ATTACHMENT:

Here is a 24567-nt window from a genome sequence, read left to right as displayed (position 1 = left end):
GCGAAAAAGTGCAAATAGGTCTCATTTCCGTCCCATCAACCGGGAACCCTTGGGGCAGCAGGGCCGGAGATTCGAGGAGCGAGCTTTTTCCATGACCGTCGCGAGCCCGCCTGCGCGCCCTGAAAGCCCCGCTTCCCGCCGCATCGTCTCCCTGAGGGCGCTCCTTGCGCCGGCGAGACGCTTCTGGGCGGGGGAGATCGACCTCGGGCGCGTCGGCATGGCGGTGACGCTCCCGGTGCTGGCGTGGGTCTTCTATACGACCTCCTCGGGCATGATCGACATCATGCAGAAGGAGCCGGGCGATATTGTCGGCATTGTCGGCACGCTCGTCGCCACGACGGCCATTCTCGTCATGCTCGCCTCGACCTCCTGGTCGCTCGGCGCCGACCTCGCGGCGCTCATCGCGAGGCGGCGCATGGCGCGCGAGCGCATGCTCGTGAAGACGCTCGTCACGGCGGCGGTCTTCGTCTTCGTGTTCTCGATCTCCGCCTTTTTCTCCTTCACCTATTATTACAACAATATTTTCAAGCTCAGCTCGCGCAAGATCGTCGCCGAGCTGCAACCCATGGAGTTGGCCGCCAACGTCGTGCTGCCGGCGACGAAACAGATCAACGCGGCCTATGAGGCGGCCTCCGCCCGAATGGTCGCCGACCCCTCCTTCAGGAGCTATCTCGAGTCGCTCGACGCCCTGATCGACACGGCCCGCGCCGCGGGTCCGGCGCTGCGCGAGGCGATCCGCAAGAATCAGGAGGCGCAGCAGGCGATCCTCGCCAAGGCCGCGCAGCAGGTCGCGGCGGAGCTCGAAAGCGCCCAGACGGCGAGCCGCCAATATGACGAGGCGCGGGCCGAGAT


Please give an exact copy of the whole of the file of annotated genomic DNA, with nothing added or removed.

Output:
Here is a 24567-nt window from a genome sequence, read left to right as displayed (position 1 = left end):
GCGAAAAAGTGCAAATAGGTCTCATTTCCGTCCCATCAACCGGGAACCCTTGGGGCAGCAGGGCCGGAGATTCGAGGAGCGAGCTTTTTCCATGACCGTCGCGAGCCCGCCTGCGCGCCCTGAAAGCCCCGCTTCCCGCCGCATCGTCTCCCTGAGGGCGCTCCTTGCGCCGGCGAGACGCTTCTGGGCGGGGGAGATCGACCTCGGGCGCGTCGGCATGGCGGTGACGCTCCCGGTGCTGGCGTGGGTCTTCTATACGACCTCCTCGGGCATGATCGACATCATGCAGAAGGAGCCGGGCGATATTGTCGGCATTGTCGGCACGCTCGTCGCCACGACGGCCATTCTCGTCATGCTCGCCTCGACCTCCTGGTCGCTCGGCGCCGACCTCGCGGCGCTCATCGCGAGGCGGCGCATGGCGCGCGAGCGCATGCTCGTGAAGACGCTCGTCACGGCGGCGGTCTTCGTCTTCGTGTTCTCGATCTCCGCCTTTTTCTCCTTCACCTATTATTACAACAATATTTTCAAGCTCAGCTCGCGCAAGATCGTCGCCGAGCTGCAACCCATGGAGTTGGCCGCCAACGTCGTGCTGCCGGCGACGAAACAGATCAACGCGGCCTATGAGGCGGCCTCCGCCCGAATGGTCGCCGACCCCTCCTTCAGGAGCTATCTCGAGTCGCTCGACGCCCTGATCGACACGGCCCGCGCCGCGGGTCCGGCGCTGCGCGAGGCGATCCGCAAGAATCAGGAGGCGCAGCAGGCGATCCTCGCCAAGGCCGCGCAGCAGGTCGCGGCGGAGCTCGAAAGCGCCCAGACGGCGAGCCGCCAATATGACGAGGCGCGGGCCGAGAT